With no traffic, Montauk is only a little more than a two-hour drive from New York City, two-forty-five if you take the Long Island Jitney. That’s the time domain. In the frequency domain, and every other domain out there, it might as well be on another planet, or at least the last exit at the end of the world.
Last October, longtime friend and longtime audio industry PR maven Howard Sherman drove me out to his place near Montauk following four days at the AES Show in Manhattan. He said it was in “the Hamptons,” and I thought to myself before setting off, “The Hamptons? Howard, you make far more money than I thought!” But this wasn’t the Hamptons of legend, or at least the way the rest of the country thinks of far-east Long Island. I never saw an estate, a McMansion, a 200-foot yacht, or even a helicopter that wasn’t military. I saw wide-open fields, beautiful pastures, tree farms, and off to the right, the rolling Atlantic Ocean. It’s a beautiful piece of America.
While there, we stopped in at Carter Burwell’s stunning new WSDG-designed studio in his stunning, relatively new, Maziar Behrooz-designed home. It sits on a dune overlooking the Atlantic Ocean, with nothing but some scrub grass and sand between his writing room and the waves. From his living room and from his writing room, each dominated by clean lines, bold whites and lots and lots of glass, the sightlines extend to infinity.
Burwell bought the home 10 years ago and began an extensive renovation, the final piece being Encore, his studio, which officially opened late last year. On the drive out, I remember thinking, “But he’s a lifetime New Yorker, a punk rocker at heart. What’s he doing out here?” Now I know why, and after spending a few hours at his home, it all makes sense.
“Before I was married, before I had kids, I lived a fairly itinerant life, as musicians do,” Burwell says. “And I would go back and forth between Manhattan and Big Sur out in Central California. I had rented a house in Big Sur for about 10 years. It was completely off grid, so it had a very primitive solar panel, no telephone, no TV reception or radio. I loved it, and I felt like Manhattan and Big Sur made a really good balance—both sort of on the edge of something. And they both attract people who are a little bit edgy, a little bit off, non-mainstream. I really liked that balance between the urban environment and one that is, you know, extremely non-urban.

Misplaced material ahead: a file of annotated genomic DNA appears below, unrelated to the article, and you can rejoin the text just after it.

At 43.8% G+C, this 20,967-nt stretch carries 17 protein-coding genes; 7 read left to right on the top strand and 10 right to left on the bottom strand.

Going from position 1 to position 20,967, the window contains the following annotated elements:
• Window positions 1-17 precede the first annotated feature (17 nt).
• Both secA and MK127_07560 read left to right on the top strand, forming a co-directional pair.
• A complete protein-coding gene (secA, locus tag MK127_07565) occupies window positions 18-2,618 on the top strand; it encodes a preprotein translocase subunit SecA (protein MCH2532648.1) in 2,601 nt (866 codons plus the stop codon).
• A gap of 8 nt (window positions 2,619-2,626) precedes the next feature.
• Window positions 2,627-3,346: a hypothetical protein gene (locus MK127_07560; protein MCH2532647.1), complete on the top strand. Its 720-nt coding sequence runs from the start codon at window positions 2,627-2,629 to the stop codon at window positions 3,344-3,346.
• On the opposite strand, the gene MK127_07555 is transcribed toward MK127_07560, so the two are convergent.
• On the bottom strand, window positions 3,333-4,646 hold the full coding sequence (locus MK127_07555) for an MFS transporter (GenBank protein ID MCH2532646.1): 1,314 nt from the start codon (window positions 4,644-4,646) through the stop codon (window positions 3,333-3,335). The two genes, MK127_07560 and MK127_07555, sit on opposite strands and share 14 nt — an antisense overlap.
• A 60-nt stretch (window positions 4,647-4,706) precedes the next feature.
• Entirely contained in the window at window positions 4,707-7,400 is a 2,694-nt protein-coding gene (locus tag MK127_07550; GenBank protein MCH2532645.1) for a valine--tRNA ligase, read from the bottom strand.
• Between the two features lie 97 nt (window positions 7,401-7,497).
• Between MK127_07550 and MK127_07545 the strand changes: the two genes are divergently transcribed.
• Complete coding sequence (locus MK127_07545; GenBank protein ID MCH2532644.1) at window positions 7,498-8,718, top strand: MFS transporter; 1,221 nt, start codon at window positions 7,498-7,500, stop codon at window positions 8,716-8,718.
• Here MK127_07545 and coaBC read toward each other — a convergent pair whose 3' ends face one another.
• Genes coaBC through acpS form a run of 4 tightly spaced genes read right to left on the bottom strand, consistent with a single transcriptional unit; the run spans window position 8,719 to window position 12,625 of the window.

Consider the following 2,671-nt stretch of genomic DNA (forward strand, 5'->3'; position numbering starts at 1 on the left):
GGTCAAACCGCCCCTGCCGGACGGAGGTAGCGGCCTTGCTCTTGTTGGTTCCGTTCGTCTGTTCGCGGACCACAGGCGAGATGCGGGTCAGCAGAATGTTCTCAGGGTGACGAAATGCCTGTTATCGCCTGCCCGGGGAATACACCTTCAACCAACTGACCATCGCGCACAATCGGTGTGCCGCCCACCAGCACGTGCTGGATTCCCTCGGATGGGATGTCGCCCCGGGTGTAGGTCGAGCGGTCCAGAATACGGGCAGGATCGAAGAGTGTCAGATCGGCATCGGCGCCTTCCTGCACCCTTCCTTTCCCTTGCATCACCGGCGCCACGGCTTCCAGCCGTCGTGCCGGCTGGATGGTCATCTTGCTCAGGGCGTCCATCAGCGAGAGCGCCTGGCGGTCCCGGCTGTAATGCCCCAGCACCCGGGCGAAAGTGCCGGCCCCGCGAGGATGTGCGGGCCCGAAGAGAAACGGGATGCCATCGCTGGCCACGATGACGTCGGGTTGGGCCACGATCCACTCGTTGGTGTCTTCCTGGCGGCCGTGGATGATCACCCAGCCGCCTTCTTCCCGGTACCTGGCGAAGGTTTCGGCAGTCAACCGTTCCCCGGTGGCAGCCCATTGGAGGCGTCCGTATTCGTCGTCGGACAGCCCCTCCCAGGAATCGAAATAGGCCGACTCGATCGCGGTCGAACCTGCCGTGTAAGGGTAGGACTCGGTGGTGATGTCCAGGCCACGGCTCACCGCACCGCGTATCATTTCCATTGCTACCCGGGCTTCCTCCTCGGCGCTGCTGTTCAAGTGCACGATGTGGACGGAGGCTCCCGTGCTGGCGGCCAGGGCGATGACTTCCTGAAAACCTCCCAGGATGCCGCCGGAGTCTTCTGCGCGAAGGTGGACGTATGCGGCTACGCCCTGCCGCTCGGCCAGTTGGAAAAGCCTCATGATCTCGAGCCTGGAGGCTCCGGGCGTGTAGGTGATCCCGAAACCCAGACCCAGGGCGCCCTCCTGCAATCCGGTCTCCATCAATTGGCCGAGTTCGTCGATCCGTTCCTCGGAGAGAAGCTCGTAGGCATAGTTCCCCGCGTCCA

“But once you have kids, you kind of have to settle in one place,” he continues. “At the same time, about 10 years ago New York started to really get on my nerves when I had to be there basically every day for a year. Don’t get me wrong, I love New York; I had lived there the past 30 years. But out here at the end of Long Island, it’s close enough to the City, and there are enough people that we know who come out here, at least in the summer. So that’s how we ended up here.”
One of the attractions Burwell found when he first started looking for a place to relocate is that Montauk is still largely agricultural, to the tune that 70 percent of the land is protected. It cannot be built on anymore. “That completely shifted my thoughts about the area,” Burwell says. “Until then, I thought that when people say the Hamptons you think of big mansions and overstatements. In fact, it’s this rare natural environment that has been protected by law.”
It’s also about raising kids, taking them to school and becoming part of a community. Much of Montauk is made up of second homes, for people visiting in the summer. But Burwell didn’t want a second home; he wanted a community that he could be a part of, something strangely missing in Manhattan, where anonymity in a swirl of 8 million people is normal. And neighbors don’t know their neighbors.
“I’m not the visiting entertainment industry person who is spending a summer here,” he concludes. “You take your kids to school here, meet the other parents. And I really did want to jump into the community. So did the whole family. We try to do what we can to participate. And it’s been wonderful.”
To that end, besides shopping in the local market, knowing his neighbors and bringing a sense of calm to his personal life, Burwell has become a member of the volunteer Fire Department. And at a recent July Fourth town celebration, when asked if he would perform a song or two, he jumped on stage and played the “Star Spangled Banner” on accordion. How punk is that?